For Republicans, the best-case scenario is that they get the Keystone XL Pipeline approved as part of the payroll-tax deal. But if they can’t quite manage that, one option is to force an expedited review of the project. A reader who specializes in environmental compliance, however, says that that could have the perverse effect of delaying the pipeline for many, many years:

I work every day on complying with the National Environmental Policy Act (NEPA) and National Historic Preservation Act (NHPA) for transportation projects. The idea that this rider would expedite construction of the pipeline is laughable. Best case scenario: it delays the pipeline another 3 to 4 years. It would be better to leave the State Department alone.

The reason is this: there is legal precedent for Congress to force construction (not approval) of a project. It happened some years ago with a causeway in the Everglades. However, the legislation in that case said the the Army Corps of Engineers should construct the project without regard to any other federal law. That wording was very important in the eventual court decision, as the judge ruled that that excluded consideration of NEPA. From everything I’ve read, the House bill doesn’t have language like that but seeks to force a decision.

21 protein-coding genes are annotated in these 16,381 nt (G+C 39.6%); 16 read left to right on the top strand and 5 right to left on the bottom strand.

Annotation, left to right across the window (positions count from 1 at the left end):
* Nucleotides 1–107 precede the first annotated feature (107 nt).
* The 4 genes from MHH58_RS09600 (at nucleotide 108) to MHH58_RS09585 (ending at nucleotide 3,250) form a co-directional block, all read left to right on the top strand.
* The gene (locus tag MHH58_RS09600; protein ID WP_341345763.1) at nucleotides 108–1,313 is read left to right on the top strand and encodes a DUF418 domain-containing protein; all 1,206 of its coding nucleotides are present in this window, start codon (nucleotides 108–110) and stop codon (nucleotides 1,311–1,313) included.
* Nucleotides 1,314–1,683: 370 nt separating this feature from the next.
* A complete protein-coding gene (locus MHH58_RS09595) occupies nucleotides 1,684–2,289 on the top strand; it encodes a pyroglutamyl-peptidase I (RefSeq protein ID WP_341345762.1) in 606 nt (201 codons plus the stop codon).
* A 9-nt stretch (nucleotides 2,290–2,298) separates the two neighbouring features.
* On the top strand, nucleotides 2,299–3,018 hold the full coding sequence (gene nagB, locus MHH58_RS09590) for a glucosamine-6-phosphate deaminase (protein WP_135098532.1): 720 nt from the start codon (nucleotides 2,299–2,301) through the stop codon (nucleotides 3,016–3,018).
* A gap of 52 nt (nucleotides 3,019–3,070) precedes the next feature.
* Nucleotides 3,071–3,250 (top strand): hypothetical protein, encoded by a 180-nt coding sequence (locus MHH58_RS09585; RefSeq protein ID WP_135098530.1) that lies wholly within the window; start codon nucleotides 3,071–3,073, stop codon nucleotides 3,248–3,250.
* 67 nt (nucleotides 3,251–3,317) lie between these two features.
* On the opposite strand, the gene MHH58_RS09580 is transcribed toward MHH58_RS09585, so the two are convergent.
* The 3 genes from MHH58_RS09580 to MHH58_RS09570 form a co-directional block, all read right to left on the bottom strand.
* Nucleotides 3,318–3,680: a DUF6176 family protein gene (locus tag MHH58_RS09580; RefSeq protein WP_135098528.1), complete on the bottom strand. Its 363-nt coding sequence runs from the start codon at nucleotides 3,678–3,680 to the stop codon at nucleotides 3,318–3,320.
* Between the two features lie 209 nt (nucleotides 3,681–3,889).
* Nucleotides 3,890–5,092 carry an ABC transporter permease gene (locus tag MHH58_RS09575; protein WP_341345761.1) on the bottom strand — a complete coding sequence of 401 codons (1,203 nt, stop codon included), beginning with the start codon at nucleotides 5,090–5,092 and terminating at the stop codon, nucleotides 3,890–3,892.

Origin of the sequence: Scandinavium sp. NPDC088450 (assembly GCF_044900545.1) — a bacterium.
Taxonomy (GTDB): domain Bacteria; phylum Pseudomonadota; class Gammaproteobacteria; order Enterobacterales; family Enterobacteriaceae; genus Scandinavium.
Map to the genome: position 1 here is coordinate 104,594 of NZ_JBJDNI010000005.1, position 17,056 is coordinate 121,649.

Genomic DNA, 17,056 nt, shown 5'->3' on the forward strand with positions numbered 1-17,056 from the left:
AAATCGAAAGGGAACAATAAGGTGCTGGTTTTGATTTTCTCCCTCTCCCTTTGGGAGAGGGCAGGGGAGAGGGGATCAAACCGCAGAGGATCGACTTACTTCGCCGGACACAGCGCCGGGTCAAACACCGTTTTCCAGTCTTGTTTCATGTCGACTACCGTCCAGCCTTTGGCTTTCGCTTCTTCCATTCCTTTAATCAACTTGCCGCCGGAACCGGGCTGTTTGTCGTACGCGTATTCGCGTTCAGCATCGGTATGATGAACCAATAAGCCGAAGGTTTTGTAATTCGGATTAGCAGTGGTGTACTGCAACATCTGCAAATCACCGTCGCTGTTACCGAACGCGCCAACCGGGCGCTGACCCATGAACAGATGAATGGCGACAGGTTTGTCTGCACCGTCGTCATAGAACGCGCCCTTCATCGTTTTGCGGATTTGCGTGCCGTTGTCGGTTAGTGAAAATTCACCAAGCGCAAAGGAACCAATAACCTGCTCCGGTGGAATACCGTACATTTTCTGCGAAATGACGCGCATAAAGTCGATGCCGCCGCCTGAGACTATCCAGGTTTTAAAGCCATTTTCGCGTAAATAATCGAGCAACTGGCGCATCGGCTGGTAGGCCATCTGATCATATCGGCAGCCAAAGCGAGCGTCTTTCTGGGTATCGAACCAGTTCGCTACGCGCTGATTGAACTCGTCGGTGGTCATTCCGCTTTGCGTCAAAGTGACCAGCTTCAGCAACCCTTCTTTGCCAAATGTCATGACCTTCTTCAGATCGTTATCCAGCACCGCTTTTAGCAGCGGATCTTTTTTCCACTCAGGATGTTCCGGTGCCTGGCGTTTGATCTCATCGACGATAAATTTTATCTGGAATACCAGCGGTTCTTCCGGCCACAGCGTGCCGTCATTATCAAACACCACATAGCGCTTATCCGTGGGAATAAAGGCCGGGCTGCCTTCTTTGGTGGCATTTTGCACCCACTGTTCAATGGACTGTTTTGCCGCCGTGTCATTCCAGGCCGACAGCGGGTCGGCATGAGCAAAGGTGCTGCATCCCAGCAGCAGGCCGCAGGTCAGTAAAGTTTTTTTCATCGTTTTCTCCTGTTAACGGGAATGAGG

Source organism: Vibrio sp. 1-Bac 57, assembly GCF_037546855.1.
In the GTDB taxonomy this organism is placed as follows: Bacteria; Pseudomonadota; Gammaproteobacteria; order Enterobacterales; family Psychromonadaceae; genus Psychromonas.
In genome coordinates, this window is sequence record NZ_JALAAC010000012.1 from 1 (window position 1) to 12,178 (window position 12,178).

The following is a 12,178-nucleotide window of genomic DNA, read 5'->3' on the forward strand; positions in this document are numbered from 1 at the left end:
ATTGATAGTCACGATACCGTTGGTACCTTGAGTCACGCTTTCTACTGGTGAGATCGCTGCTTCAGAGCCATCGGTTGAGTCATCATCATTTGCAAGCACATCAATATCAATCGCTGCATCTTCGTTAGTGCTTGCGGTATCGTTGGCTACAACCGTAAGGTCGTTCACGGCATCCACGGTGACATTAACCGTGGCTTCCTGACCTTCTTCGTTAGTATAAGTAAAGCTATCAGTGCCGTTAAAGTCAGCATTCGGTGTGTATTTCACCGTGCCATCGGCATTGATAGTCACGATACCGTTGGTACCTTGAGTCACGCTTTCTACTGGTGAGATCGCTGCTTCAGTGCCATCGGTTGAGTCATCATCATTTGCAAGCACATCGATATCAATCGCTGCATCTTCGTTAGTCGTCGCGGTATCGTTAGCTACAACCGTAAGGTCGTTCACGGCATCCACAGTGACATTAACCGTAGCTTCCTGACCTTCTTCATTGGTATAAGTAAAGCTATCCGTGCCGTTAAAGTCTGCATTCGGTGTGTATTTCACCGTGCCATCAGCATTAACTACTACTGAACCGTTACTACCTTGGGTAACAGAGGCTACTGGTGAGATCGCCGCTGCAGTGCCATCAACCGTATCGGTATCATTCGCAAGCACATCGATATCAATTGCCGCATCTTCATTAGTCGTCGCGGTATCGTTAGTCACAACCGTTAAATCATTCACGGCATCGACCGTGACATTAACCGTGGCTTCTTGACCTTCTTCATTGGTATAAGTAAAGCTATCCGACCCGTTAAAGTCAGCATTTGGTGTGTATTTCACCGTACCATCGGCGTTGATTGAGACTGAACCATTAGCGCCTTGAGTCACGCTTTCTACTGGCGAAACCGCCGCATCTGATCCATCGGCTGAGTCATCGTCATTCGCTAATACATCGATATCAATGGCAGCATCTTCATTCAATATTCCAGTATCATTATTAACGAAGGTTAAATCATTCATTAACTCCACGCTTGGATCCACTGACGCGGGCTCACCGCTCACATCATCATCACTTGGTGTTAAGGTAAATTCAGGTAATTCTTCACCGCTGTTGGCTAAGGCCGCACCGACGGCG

So, we end up with two scenarios. The State Department may just say, “Fine, none of the benefits outweigh the environmental impact, and the No Build is our preferred alternative.” Effectively, that means they deny approval of the project, more or less just to spit in Republicans’ collective eyes. Or, say the State Department does approve the project, and chooses one of the build alternatives as the preferred alternative. They immediately get sued by environmental groups. The case goes to court, and takes most of the next year (at least) to get resolved. It likely gets appealed at least once, taking another 6 months or more. The State Department loses (it could easily be argued that they didn’t take the requisite ‘hard look’ at the impacts if they choose a new alternative avoiding the Sand Hills, or that they didn’t examine a ‘reasonable range of alternatives’ if they choose an existing alternative, particularly since the Administration said that they needed more time to study more alternatives).

State then has to redo the entire Environmental Impact Statement (EIS). As you may know, an EIS generally takes between 2 and 5 years to complete, although they could probably shorten the time a bit because they’ve already done a lot of the work for the current EIS. However, they’d have to rehold every public meeting, consult again with every federal and state agency involved in the pipeline, and examine new alternatives to comply with the court order.

In summary, the House Republicans attempt to expedite the Keystone XL pipeline could result in its being delayed years beyond when the Obama Administration would approve it if left to their own devices.